I’ll be speaking at the 35th Annual Global Fraud Conference in June. The title of my presentation is “What Will You Do When Your Digital Footprint Helps the Shadows to Come After You?”

Operational security, or “OPSEC,” is something that many investigators don’t think about, but come and listen to my presentation and see if I can change your mind about whether you should pay more attention to your own OPSEC.


A Vending Machine Error Revealed Secret Face Recognition Tech

(Feb. 24, 2024)

A student investigation at the University of Waterloo uncovered a system that scanned countless undergrads without consent.

How many of you would suspect a vending machine would have built-in facial recognition?

Canada-based University of Waterloo is racing to remove M&M-branded smart vending machines from campus after outraged students discovered the machines were covertly collecting face recognition data without their consent.

Adaria Vending Services told MathNEWS that “what’s most important to understand is that the machines do not take or store any photos or images, and an individual person cannot be identified using the technology in the machines. The technology acts as a motion sensor that detects faces, so the machine knows when to activate the purchasing interface—never taking or storing images of customers.

According to Adaria and Invenda, students shouldn’t worry about data privacy because the vending machines are “fully compliant” with the world’s toughest data privacy law, the European Union’s General Data Protection Regulation (GDPR).

The use of technology to collect data, especially biometric data, should be based on transparency and trust.

If there is a disconnect or a failure to inform targets of this technology, companies and the government should not be surprised when they receive an adverse reaction.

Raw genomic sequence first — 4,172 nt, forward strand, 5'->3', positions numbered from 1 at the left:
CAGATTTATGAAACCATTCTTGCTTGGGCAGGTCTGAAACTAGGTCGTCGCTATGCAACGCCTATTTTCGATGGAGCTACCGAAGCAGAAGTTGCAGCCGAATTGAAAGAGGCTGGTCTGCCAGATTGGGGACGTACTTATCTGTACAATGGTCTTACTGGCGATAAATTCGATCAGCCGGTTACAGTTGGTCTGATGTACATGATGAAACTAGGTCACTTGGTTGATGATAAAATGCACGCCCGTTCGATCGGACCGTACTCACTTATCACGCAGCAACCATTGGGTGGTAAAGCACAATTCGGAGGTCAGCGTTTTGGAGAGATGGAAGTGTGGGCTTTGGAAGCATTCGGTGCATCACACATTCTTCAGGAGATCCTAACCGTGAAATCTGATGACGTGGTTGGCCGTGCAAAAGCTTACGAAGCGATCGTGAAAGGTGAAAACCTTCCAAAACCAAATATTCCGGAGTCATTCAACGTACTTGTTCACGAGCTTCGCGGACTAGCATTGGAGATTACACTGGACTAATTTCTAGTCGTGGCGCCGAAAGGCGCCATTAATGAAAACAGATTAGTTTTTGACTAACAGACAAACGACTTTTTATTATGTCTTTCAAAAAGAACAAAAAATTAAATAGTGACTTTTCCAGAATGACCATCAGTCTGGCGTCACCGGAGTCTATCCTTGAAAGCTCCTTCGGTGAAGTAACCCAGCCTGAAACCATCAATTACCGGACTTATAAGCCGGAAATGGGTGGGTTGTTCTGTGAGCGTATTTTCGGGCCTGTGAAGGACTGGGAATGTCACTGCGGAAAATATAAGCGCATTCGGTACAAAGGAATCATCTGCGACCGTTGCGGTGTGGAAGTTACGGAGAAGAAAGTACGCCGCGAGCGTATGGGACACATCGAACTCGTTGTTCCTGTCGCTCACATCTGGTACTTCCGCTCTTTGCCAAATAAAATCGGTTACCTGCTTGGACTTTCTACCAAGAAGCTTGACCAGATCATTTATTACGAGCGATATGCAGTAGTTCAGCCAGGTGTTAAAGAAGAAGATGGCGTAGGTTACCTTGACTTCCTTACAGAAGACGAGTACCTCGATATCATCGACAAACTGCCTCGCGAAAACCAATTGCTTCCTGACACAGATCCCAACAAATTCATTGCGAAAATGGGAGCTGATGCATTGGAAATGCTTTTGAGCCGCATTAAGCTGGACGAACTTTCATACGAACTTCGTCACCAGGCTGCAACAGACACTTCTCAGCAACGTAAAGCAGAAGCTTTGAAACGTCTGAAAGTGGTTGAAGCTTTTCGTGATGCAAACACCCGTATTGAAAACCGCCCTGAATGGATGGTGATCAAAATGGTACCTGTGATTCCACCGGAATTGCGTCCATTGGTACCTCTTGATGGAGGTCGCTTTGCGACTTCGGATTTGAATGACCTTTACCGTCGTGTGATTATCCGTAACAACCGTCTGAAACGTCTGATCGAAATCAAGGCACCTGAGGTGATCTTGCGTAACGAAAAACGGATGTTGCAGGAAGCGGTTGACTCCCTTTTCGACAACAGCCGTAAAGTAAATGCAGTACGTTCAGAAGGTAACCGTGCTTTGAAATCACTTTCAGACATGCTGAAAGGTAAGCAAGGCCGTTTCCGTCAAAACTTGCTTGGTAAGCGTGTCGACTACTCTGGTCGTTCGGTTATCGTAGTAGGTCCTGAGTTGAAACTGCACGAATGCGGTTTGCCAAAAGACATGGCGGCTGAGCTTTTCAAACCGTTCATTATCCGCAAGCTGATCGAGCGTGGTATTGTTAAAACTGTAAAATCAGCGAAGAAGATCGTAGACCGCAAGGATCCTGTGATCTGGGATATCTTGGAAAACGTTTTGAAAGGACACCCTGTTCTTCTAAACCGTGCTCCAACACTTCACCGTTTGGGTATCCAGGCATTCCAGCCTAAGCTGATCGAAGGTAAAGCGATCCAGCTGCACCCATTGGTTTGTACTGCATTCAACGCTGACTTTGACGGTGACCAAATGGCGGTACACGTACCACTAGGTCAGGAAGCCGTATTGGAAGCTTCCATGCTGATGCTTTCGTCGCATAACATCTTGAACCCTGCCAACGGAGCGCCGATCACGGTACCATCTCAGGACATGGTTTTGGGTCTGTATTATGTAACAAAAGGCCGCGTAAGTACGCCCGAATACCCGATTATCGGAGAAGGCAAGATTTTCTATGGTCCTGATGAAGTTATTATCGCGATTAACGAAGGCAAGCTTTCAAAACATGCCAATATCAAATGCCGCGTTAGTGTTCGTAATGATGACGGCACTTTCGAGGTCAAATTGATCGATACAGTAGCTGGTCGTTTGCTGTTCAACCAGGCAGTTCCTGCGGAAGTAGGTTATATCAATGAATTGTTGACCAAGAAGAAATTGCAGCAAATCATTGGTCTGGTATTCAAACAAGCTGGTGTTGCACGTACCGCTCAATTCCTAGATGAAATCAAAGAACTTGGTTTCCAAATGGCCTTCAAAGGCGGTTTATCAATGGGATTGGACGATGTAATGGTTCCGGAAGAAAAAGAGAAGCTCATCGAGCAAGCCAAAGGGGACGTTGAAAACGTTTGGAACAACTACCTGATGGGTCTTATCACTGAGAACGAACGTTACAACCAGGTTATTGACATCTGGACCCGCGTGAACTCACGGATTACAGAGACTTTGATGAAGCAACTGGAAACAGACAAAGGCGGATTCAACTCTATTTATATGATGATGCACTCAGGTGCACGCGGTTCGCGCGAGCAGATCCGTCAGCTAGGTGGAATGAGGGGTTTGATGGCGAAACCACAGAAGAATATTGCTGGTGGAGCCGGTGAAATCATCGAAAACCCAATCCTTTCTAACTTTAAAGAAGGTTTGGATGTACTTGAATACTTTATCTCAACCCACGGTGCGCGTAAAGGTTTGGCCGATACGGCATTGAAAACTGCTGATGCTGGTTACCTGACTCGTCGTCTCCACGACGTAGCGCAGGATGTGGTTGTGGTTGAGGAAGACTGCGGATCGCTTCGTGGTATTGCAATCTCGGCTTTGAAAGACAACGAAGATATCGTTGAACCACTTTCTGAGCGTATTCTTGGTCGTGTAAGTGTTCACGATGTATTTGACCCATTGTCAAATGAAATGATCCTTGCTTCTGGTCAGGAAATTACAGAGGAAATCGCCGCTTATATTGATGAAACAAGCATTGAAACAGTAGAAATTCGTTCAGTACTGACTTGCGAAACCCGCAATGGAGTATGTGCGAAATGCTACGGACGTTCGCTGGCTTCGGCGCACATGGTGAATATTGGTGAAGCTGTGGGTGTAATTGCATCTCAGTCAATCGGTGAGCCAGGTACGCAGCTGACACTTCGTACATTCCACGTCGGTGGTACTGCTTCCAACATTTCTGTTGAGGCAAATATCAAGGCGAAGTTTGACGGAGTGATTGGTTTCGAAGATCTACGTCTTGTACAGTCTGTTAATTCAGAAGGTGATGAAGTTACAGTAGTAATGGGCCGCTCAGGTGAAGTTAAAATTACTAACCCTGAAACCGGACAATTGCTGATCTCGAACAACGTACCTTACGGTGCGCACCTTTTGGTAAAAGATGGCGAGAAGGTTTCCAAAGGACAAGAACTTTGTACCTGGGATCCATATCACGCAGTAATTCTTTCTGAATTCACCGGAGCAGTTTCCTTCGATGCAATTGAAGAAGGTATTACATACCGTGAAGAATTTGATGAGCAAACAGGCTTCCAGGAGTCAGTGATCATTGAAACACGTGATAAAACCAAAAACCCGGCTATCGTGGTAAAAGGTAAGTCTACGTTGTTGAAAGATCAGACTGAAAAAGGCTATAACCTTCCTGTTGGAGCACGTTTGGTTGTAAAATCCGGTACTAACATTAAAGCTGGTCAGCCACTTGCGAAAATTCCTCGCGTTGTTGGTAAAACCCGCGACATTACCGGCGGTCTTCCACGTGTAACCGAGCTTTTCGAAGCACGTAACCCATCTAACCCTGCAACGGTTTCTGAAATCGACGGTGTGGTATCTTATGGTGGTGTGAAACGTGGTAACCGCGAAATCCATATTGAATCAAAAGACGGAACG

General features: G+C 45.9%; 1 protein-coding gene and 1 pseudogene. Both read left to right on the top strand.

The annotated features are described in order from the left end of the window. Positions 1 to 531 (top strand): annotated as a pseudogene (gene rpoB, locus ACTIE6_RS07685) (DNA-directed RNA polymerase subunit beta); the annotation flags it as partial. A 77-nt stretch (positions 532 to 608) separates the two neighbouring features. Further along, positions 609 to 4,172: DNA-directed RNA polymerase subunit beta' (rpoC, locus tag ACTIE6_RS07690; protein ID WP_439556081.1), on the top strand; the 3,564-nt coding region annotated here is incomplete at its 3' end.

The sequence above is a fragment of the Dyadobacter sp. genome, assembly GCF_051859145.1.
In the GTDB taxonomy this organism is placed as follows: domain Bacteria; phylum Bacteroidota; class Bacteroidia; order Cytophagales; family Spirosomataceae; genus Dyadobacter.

This is another example of why we need laws to regulate this type of biometric data collection technology.

Surveillance capitalism is obviously out of control and needs to be limited.


Your fingerprints can be recreated from the sounds made when you swipe on a touchscreen — Researchers new side channel attack can reproduce partial fingerprints to enable attacks

(Feb. 19, 2024)

Do you use Touch-ID or any other security application that uses your fingerprint to authenticate your identity?

An interesting new attack on biometric security has been outlined by a group of researchers from China and the US. PrintListener: Uncovering the Vulnerability of Fingerprint Authentication via the Finger Friction Sound [PDF] proposes a side-channel attack on the sophisticated Automatic Fingerprint Identification System (AFIS). The attack leverages the sound characteristics of a user’s finger swiping on a touchscreen to extract fingerprint pattern features. Following tests, the researchers assert that they can successfully attack “up to 27.9% of partial fingerprints and 9.3% of complete fingerprints within five attempts at the highest security FAR [False Acceptance Rate] setting of 0.01%.” This is claimed to be the first work that leverages swiping sounds to infer fingerprint information.